We were always trying to create instruments where the form was directly connected to the sound generation. String instruments were stripped down to basic frameworks strong enough to hold strings in tension & we would add a simple playing device. We adopted the motto form follows function. The materials that we worked in were unembellished & raw. Most of our sculptures were created from found objects and that added a strange, Rube Goldberg element to it. Crazy machines making crazy music & sounds. Again I found that I spent most of my creative energy on connections & process. How will part A connect with part B & through this connection will it function? Does it work? Will it work? Materials and their use became both an engineering & aesthetic choice. I was also quite limited in budget. Simple cheap solutions to construction problems had to be found and used. This limitation pushed our creativity.
When DSR played music it always was a free form jam session. Rhythm, textures, and patterns would grow, dissolve, morph, and change. The music always tended to be on the edge of becoming this or that but without ever ultimately getting there. We all enjoyed the freedom in creating open-ended musical compositions. But, we also recognized other elements were at work. We began to see through the chaos generated by our machines and instruments and hear an underlying structure. Whether it was through the limitations of our sculptures or our playing abilities, we could sense that something solid and primal was being formed. That was the most exciting thing about performing. We were never sure the sounds would coalesce, but we knew that the act of the search was the most satisfying aspect. We hoped the audience would put up with our journey.
After DSR disbanded I became interested in developing natural or random controls over sound machines. In creating sculptures on my own I was again attracted to elements of chaos. I wanted to replace the human performer. I was able to build large outdoor public sculptures that were self-playing using wind power. A large sail would pull or push a series of pluckers across a piano backboard. A wind turbine would spin guitar picks and play three acoustic guitars. Indoor works used the rough surfaces of rocks to play various prepared string instruments.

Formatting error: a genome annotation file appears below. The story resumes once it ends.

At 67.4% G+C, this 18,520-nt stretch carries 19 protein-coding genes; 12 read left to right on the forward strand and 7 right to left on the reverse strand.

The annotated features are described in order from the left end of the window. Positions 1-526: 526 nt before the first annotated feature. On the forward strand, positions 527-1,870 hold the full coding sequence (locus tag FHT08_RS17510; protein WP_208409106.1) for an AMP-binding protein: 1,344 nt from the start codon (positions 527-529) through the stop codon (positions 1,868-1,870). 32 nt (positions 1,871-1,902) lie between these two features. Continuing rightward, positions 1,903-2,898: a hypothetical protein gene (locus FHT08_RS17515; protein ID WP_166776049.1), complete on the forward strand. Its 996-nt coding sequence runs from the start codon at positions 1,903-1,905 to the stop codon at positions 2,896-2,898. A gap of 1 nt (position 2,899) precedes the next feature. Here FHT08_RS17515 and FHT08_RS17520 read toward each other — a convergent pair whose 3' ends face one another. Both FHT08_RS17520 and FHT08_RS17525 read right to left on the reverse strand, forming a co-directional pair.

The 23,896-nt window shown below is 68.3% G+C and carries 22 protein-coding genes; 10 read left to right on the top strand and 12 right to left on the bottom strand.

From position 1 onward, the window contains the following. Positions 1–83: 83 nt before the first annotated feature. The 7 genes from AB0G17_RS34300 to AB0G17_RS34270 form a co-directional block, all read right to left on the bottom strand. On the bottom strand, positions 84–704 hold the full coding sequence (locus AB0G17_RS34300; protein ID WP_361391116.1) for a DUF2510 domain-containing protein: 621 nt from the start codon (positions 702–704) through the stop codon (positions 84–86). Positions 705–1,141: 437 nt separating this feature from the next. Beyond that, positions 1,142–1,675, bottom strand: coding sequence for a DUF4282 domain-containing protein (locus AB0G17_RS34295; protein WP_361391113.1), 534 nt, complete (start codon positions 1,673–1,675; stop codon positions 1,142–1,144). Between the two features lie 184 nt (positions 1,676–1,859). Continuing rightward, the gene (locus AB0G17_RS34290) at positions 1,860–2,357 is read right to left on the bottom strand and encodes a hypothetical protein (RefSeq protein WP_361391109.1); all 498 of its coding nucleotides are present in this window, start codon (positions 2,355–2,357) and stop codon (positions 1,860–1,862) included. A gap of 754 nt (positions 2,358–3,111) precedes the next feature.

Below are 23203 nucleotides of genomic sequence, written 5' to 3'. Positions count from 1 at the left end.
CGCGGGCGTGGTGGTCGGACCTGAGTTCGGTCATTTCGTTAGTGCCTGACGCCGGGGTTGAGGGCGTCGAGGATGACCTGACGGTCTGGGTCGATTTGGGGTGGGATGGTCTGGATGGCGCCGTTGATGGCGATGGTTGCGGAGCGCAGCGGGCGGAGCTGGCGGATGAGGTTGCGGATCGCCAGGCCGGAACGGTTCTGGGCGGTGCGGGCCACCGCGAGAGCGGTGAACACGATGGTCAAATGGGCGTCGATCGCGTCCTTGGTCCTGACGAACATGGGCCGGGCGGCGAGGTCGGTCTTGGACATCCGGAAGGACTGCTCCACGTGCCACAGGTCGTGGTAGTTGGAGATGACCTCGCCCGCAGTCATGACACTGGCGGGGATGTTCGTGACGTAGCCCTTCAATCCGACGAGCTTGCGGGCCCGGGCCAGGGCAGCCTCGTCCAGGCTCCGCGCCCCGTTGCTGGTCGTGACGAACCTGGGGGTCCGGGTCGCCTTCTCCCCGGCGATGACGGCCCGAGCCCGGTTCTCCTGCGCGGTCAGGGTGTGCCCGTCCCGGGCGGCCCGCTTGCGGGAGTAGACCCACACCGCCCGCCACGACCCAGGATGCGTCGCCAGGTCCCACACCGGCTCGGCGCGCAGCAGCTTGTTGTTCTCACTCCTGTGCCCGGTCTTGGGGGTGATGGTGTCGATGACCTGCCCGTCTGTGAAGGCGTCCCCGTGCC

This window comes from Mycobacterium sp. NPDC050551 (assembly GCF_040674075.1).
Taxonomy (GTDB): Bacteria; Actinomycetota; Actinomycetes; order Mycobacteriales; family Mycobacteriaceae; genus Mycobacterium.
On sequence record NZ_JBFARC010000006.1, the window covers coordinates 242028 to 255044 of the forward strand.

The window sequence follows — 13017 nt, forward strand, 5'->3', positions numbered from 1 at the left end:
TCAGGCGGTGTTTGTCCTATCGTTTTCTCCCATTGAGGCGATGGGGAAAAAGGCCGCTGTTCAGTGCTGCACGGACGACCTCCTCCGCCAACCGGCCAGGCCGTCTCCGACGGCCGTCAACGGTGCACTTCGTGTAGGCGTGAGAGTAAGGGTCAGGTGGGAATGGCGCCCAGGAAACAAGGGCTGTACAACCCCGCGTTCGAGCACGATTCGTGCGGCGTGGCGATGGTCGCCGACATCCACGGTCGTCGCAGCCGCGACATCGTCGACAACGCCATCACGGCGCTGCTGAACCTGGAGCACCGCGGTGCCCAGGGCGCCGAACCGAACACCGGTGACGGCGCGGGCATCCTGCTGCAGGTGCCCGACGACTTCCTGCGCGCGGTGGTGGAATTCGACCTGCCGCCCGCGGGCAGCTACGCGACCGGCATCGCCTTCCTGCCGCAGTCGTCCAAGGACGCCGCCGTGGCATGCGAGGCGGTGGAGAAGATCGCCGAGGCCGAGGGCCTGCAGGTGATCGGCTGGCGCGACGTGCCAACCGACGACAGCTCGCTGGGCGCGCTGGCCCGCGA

Simultaneously I began to develop drawings that described sound patterns. First I created large ink brush drawings. I strived for random and repetitive markings. These were beautiful but were somehow just representations of what my sculptures were doing. What I was looking for was a technique that truly added a random outcome to the mix.
To that end I have created a series of small painting constructions that incorporate elements of chance & natural organic growth. These works are also very much about the process of their construction. They are composed of a sandwich of glass, tracing vellum, & thin metal. I first create a drawing on the drafting velum using natural sepia ink or sumi ink. Next I draw with iron powder & sea salt on the metal plate. The drawings are then married together tightly with clamps & dipped into a salt-water bath. This final step causes the vellum to curl & wrinkle allowing the ink drawing to smudge & run into the wrinkles thus creating automatic tracings. After the sandwich is removed from the water and dried, the delicate ink lines remain visible. The water, as in nature, also activates the iron & salt to etch the metal plate in surprising & organic ways. The outcome is exactly what I was seeking. The pictures have a majestic, larger-than-life amorphous quality. They are a graphic realization of form and function, while also obscuring the hand of the creator.